During a hearing before Judge Jackson, Mr. Ebert was asked why his office did not have open-file discovery, which requires prosecutors to turn over to the defense all of the evidence gathered during an investigation. “I have found in the past when you have information that is given to certain counsel and certain defendants, they are able to fabricate a defense around what is provided,” Mr. Ebert responded.
Fabricate? The judge in this instance rightly took Mr. Ebert to task. “Essentially, in an effort to ensure that no defense would be ‘fabricated,’ [Mr. Ebert and Mr. Conway’s] actions served to deprive [Mr. Wolfe] of any substantive defense in a case where his life would rest on the jury’s verdict,” Judge Jackson wrote. “The Court finds these actions not only unconstitutional in regards to due process, but abhorrent to the judicial process.” The Virginia State Bar, which polices lawyers in the state, should determine whether Mr. Ebert and Mr. Conway committed violations that require disciplinary action.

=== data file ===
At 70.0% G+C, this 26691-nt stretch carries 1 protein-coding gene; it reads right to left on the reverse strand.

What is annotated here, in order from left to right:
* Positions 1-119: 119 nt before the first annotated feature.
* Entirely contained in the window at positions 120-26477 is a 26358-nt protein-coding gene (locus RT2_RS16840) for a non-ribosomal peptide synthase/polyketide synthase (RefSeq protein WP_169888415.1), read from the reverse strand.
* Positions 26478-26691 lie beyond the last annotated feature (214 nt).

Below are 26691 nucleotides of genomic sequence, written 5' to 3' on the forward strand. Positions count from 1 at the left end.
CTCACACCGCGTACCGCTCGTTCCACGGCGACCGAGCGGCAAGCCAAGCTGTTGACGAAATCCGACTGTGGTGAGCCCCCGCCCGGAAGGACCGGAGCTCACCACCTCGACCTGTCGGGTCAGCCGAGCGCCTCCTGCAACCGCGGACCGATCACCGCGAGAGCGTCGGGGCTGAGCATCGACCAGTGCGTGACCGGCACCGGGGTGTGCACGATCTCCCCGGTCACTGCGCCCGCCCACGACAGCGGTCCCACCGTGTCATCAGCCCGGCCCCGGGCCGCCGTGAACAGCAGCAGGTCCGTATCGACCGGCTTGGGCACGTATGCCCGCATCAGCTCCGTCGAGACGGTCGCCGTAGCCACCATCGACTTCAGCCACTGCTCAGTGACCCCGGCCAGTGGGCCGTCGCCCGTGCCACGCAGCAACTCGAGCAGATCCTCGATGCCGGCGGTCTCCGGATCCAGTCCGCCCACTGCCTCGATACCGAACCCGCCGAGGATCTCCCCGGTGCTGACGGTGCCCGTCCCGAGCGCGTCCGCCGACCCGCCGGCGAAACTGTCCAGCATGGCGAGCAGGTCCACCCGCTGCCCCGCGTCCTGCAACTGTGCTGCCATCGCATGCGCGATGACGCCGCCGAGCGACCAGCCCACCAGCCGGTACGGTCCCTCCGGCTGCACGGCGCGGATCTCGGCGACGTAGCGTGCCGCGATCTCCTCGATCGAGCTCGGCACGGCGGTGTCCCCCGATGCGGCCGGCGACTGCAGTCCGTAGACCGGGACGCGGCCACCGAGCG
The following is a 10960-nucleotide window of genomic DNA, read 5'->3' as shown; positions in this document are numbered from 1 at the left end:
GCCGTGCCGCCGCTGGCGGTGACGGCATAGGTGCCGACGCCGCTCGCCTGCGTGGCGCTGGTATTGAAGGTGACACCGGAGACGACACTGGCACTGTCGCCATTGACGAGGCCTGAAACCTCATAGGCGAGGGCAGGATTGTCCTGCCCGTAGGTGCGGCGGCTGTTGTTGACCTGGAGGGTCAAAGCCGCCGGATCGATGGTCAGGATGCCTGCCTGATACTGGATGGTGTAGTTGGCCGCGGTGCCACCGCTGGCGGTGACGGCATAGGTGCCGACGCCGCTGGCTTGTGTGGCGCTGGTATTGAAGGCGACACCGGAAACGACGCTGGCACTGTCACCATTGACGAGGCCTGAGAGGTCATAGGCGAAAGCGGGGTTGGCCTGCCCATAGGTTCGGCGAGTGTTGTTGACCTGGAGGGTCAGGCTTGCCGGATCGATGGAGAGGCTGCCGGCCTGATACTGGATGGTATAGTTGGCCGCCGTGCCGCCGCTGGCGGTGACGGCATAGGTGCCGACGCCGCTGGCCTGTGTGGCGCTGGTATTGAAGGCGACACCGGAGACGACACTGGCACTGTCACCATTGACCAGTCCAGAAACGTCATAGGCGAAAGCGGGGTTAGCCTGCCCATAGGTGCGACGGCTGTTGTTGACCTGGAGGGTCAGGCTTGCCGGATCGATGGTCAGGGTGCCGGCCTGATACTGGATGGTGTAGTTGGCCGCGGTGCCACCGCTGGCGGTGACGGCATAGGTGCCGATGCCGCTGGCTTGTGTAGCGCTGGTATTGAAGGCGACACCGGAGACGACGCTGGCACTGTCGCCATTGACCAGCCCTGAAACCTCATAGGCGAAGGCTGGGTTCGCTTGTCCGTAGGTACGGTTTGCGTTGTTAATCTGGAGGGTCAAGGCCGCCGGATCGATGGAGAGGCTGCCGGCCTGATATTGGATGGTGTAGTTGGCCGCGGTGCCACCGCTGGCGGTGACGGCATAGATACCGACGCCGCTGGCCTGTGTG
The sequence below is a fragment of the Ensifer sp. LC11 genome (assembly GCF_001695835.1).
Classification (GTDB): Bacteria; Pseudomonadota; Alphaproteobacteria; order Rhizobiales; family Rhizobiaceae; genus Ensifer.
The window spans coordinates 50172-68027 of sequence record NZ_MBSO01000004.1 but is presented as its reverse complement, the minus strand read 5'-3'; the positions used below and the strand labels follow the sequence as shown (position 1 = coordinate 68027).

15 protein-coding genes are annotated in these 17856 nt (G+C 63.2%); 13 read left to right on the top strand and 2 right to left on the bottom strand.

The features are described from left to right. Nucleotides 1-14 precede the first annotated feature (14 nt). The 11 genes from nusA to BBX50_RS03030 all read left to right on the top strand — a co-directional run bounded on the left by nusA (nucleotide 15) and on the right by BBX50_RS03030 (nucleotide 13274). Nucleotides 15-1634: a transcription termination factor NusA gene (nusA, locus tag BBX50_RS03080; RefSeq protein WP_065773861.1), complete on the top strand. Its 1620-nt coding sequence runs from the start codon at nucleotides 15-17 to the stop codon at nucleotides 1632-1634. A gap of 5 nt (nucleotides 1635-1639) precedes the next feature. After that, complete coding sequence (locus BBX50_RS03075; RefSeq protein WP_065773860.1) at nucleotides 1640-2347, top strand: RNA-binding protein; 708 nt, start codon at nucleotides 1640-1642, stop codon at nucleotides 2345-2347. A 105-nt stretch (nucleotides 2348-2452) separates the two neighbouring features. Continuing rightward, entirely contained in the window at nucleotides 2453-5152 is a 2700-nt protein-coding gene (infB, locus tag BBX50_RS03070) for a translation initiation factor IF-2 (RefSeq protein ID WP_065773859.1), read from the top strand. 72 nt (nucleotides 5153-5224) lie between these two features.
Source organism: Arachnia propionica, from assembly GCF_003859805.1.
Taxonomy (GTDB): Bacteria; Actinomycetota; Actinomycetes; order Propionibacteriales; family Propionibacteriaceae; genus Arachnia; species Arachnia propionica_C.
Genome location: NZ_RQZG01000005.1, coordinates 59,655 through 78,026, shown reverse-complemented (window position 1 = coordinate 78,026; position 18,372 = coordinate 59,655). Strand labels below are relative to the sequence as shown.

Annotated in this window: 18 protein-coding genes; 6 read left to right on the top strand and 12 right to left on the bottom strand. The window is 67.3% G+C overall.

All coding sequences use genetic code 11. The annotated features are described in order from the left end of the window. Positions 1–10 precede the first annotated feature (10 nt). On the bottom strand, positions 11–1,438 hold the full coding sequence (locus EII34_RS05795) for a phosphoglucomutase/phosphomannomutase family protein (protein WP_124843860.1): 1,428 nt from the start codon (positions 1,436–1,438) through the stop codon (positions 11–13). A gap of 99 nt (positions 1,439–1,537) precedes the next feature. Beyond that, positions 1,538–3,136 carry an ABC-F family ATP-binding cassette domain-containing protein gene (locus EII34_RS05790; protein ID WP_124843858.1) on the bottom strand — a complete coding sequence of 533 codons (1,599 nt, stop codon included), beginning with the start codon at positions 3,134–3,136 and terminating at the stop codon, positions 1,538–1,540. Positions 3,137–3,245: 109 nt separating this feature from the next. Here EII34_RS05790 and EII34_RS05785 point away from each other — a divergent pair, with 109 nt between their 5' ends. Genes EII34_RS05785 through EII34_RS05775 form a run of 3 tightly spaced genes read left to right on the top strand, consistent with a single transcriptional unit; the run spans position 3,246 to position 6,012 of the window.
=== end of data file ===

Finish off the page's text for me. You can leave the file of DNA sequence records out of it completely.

Virginia plans to appeal Judge Jackson’s ruling. But rather than merely fight an adverse decision, Attorney General Ken Cuccinelli II should assess whether there is a problem with how Mr. Ebert and his office apply the legally mandated requirement to turn over exculpatory material.

Wednesday, July 20, 2011

Suppressed evidence (cont.)

Again on the Casey Anthony trial: I find this amazing and shocking, and I believe that it should be shocking, whatever one thinks of the outcome of the trial. Innocent or guilty, Anthony was entitled to a fair trial. She was entitled to have the prosecution follow the rules that are necessary for a fair trial.

Yet according to a software engineer who worked with the prosecution, it did not. Prosecutors tried to convince the jury that Anthony murdered her child with chloroform and in support of this theory presented evidence that she visited a website about chloroform 84 times. Yet the software engineer who so testified now says that he learned during the trial that his earlier conclusion was in error and that Anthony had visited that site only once (and also that it was an innocent-seeming site with historical information regarding chloroform in the 1800s). He says that he promptly notified the prosecutors and Florida law enforcement agents. Yet the jury was never informed of this potentially important information.